Newfoundland, 1919. Two aviators—Jack Alcock and Arthur Brown—set course for Ireland as they attempt the first nonstop flight across the Atlantic Ocean, placing their trust in a modified bomber to heal the wounds of the Great War.
Dublin, 1845 and ’46. On an international lecture tour in support of his subversive autobiography, Frederick Douglass finds the Irish people sympathetic to the abolitionist cause—despite the fact that, as famine ravages the countryside, the poor suffer from hardships that are astonishing even to an American slave.
New York, 1998. Leaving behind a young wife and newborn child, Senator George Mitchell departs for Belfast, where it has fallen to him, the son of an Irish-American father and a Lebanese mother, to shepherd Northern Ireland’s notoriously bitter and volatile peace talks to an uncertain conclusion.
These three iconic crossings are connected by a series of remarkable women whose personal stories are caught up in the swells of history. Beginning with Irish housemaid Lily Duggan, who crosses paths with Frederick Douglass, the novel follows her daughter and granddaughter, Emily and Lottie, and culminates in the present-day story of Hannah Carson, in whom all the hopes and failures of previous generations live on. From the loughs of Ireland to the flatlands of Missouri and the windswept coast of Newfoundland, their journeys mirror the progress and shape of history. They each learn that even the most unassuming moments of grace have a way of rippling through time, space, and memory.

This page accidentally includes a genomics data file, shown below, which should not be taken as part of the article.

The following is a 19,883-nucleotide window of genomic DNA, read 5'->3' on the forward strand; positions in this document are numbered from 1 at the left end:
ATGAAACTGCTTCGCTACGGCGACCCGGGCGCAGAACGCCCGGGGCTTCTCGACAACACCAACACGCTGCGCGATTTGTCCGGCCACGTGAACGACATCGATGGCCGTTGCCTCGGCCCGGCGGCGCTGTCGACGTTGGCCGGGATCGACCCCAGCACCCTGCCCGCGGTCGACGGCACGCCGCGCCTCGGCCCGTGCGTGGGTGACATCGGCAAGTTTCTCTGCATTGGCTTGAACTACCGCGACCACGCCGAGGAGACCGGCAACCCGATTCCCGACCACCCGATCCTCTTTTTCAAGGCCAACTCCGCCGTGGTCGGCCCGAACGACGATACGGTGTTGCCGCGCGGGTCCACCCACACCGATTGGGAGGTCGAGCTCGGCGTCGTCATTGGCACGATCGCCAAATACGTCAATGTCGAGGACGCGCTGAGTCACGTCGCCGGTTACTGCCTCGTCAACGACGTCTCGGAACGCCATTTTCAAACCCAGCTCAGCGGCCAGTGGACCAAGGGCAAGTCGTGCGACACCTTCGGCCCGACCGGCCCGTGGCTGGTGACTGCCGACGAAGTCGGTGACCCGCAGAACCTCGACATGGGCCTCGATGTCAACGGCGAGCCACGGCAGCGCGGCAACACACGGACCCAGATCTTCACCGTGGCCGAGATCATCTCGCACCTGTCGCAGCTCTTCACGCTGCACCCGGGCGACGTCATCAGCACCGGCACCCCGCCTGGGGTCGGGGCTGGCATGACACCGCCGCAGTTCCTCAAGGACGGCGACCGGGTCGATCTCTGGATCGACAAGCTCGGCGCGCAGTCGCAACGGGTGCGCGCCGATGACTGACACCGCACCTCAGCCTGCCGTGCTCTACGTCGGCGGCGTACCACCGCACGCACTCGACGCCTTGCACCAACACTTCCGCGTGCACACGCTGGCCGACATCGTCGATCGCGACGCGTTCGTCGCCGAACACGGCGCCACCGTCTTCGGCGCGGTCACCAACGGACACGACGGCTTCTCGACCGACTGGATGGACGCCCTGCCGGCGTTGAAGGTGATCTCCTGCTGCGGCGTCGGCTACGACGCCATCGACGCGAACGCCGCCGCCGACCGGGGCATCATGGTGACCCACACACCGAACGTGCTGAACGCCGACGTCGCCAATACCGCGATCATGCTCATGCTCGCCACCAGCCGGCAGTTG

This book has been sitting on my bookshelf since it was published in 2013. Why it has taken me so long to get around to it I’m not sure, but when this years Reading Ireland Month/Begorrathon (hosted by Cathy at 746 Books and Niall at The Fluff is Raging) rolled around I was determined this would be one of the books I’d read. I’m glad I finally took the leap.
Spanning 150 years, TransAtlantic follows one family of women as they criss-cross the Atlantic during pivotal moments in the histories of Ireland and America.
There is little overarching plot beyond tracking this family of women through history. The story is presented in vignettes in which we get snapshots of the women. 1845 – 1846, the famine has arrived in Ireland as has Douglas Hyde, and we meet Lily Duggan a maid in the house in Dublin in which Hyde stays, before taking a coffin ship for what she believes will be a better life in America. 1919, Brown and Alcock are attempting the first transatlantic flight from Newfoundland. There to witness and report on the event on Lily Duggan’s daughter and granddaughter Emily and Lottie Ehrlich. 1998 and Senator George Mitchell is attempting to end the Troubles, cheered on by Lottie and her daughter Hannah. Jumping forward and back across this 150 year span we come to know and love these unconventional, amazing,strong and resilient family of women.
It takes skill to tell a story with no significant action or culmination in the plot, yet it is one McCann has mastered. It also takes skill to produce such a collection of interesting and equally strong characters. I honestly would find it hard to choose my favourite though if I absolutely had to it would probably be Lottie, though there is honestly little in it. All portrayed in beautifully constructed prose in which the various cities and places come alive, and will weave a spell over the reader.
I shall be most certainly be adding more McCann to be TBR list….and hopefully it won’t take me 3 years to read the next book.